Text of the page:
nother example stems from the New York Times. They have invested in interactive content, that tells a story through videos, graphics and interactivity. It is really quite beautiful. They have an entire library of their best work here, but being a slightly biased Norwegian I suggest you check out their feature on a trip through the Norwegian fjords. It is a truly beautiful article and really makes the reader feel like they are present in the moment. 

Technological advancements:

I believe that in the future we will be moving away from the typical smartphone in our hand and start seeing information displayed on the world. Everyone has a different idea of what the future will look like, but it seems that the consensus is that we are moving away from a containment environment to information everywhere. The technology is available, but needs refinement and implementation to transform the world as we know it and disrupt the ways in which we consume news.

But will the news industry as we know it survive the rapid accelleration of technology coming our way?

I believe in the importance of high quality and reliable news sources. But in order to stay relevant, impactful media houses should push to revolutionize what people think of as the ultimate news experience by incorporating truly unique ways of experiencing news such as using augmented reality , projection technology and 3d holoGraphic technology.

The true journalists role will no longer be to just hammer out a script, but build stories that give users a new, innovative and exciting way of consuming news. I believe that this experience will be worth paying for, and without the added cost, it can not be produced.

But is it possible? 

Augmented reality has become a common concept, but this technology is about to transition into a form that can display graphics for each viewer’s perspective.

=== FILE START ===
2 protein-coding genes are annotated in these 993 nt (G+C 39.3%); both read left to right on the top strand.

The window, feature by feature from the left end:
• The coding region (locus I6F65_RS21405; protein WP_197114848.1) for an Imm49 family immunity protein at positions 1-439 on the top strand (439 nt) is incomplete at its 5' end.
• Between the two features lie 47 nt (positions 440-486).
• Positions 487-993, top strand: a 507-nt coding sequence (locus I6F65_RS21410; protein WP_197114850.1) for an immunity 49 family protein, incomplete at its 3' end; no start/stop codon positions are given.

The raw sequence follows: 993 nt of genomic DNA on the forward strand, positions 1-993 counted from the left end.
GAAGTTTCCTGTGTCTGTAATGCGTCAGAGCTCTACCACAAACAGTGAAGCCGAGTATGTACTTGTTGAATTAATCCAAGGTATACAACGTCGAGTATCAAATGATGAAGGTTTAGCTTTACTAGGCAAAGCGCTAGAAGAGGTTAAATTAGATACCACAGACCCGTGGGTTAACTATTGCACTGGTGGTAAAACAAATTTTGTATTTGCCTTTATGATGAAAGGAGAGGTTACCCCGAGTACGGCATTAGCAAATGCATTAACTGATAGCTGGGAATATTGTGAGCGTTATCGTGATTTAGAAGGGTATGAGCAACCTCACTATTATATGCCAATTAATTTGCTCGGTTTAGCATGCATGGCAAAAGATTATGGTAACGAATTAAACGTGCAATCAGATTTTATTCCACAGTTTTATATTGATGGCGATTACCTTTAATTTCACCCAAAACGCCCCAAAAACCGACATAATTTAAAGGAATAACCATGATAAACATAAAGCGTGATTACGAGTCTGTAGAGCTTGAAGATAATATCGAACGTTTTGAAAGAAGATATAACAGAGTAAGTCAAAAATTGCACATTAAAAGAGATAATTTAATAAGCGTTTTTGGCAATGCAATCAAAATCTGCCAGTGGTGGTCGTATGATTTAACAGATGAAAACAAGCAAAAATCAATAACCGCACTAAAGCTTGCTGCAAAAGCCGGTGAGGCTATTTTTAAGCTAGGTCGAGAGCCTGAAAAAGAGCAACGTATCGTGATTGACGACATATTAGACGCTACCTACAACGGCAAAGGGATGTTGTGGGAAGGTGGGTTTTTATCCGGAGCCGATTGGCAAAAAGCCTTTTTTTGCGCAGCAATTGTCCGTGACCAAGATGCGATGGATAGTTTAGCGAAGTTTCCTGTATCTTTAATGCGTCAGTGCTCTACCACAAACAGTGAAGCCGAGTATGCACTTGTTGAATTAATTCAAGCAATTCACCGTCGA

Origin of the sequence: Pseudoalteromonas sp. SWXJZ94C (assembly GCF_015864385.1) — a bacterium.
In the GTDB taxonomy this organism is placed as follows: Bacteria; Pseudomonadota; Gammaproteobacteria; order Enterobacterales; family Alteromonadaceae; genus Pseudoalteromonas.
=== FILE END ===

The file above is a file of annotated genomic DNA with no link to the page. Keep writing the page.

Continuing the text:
The technology is currently used by some advertisers to turn print ads interactive, magazines to make stories come alive and corporations pushing direct sales from scanning an image.

I imagine people being able to scan a particular place and and see the current news stories unfold interactively within their mobile device.

Using geo-location, the internet and surrounding data- you could walk around anywhere and receive real-time stories about things going on in your local area from news sources and social media. Imagine walking anywhere, scanning whatever is in your eyesight and see a projected augmented layer providing tidbits of news information on whats going on. By pointing your phone, glass or projector device to an area of interest or conflict you would automatically receive dated and current news, social media posts and pictures about that place in real time.

Haven’t you ever walked by a fire truck or police tape and wondered what the commotion is about? Imagine if you could point your phone at it, and satisfy your curiosity within seconds.

The basics is that a projector (on a phone or any wearable device; glass,watch, earring, necklace, button) can turn any surface into an interactive projected newspaper. A user can essentially examine the world, find and process the stories based on geo-location and personalization, aggregate information and pull data from news sites and social media and then project the information as a personal newspaper (like flipboard) wherever your eyes desire- be it a wall, table or your own wrist. This would give news consumers constant access to news in whatever form they wish in an entirely new and engaging way. The technology would be touch and voice activated, enabling the user to demand any action to be taken with the use of his/hers voice or gesture.

Using  gesture recognition technology, the users could interact with the projected information without using their phones, but simply by gesturing onto or around the image projected. They would flip pages like an old school newspaper by waving their hands over the projected interface.Readers and consumers could comment real time, using side notes and social media.